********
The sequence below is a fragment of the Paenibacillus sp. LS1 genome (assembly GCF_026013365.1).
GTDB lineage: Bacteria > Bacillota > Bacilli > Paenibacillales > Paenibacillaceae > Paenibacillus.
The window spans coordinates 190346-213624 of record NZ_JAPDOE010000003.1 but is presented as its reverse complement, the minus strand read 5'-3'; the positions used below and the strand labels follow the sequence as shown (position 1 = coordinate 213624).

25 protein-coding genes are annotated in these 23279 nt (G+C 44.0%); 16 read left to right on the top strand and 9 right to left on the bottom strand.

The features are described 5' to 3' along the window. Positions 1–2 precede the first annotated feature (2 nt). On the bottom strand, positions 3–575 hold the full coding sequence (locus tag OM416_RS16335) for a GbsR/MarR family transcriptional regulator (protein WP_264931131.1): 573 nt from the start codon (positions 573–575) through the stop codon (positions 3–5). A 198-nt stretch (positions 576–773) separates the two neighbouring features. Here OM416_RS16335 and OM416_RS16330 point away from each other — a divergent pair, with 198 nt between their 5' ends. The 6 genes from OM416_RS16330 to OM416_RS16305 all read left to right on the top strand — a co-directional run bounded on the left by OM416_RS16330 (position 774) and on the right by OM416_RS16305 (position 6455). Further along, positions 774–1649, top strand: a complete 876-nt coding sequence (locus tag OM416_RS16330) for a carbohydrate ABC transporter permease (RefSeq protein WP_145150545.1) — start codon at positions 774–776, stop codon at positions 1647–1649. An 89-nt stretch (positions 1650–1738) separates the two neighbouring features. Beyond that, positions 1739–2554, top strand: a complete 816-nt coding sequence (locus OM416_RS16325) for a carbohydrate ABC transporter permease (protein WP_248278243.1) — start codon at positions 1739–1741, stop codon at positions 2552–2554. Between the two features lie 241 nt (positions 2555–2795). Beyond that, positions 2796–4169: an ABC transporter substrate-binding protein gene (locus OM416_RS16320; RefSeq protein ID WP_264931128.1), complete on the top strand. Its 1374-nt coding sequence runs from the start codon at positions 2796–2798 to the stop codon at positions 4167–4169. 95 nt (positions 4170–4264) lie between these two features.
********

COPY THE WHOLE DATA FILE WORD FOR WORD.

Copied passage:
The sequence below is a fragment of the Paenibacillus sp. LS1 genome (assembly GCF_026013365.1).
GTDB lineage: Bacteria > Bacillota > Bacilli > Paenibacillales > Paenibacillaceae > Paenibacillus.
The window spans coordinates 190346-213624 of record NZ_JAPDOE010000003.1 but is presented as its reverse complement, the minus strand read 5'-3'; the positions used below and the strand labels follow the sequence as shown (position 1 = coordinate 213624).

25 protein-coding genes are annotated in these 23279 nt (G+C 44.0%); 16 read left to right on the top strand and 9 right to left on the bottom strand.

The features are described 5' to 3' along the window. Positions 1–2 precede the first annotated feature (2 nt). On the bottom strand, positions 3–575 hold the full coding sequence (locus tag OM416_RS16335) for a GbsR/MarR family transcriptional regulator (protein WP_264931131.1): 573 nt from the start codon (positions 573–575) through the stop codon (positions 3–5). A 198-nt stretch (positions 576–773) separates the two neighbouring features. Here OM416_RS16335 and OM416_RS16330 point away from each other — a divergent pair, with 198 nt between their 5' ends. The 6 genes from OM416_RS16330 to OM416_RS16305 all read left to right on the top strand — a co-directional run bounded on the left by OM416_RS16330 (position 774) and on the right by OM416_RS16305 (position 6455). Further along, positions 774–1649, top strand: a complete 876-nt coding sequence (locus tag OM416_RS16330) for a carbohydrate ABC transporter permease (RefSeq protein WP_145150545.1) — start codon at positions 774–776, stop codon at positions 1647–1649. An 89-nt stretch (positions 1650–1738) separates the two neighbouring features. Beyond that, positions 1739–2554, top strand: a complete 816-nt coding sequence (locus OM416_RS16325) for a carbohydrate ABC transporter permease (protein WP_248278243.1) — start codon at positions 1739–1741, stop codon at positions 2552–2554. Between the two features lie 241 nt (positions 2555–2795). Beyond that, positions 2796–4169: an ABC transporter substrate-binding protein gene (locus OM416_RS16320; RefSeq protein ID WP_264931128.1), complete on the top strand. Its 1374-nt coding sequence runs from the start codon at positions 2796–2798 to the stop codon at positions 4167–4169. 95 nt (positions 4170–4264) lie between these two features.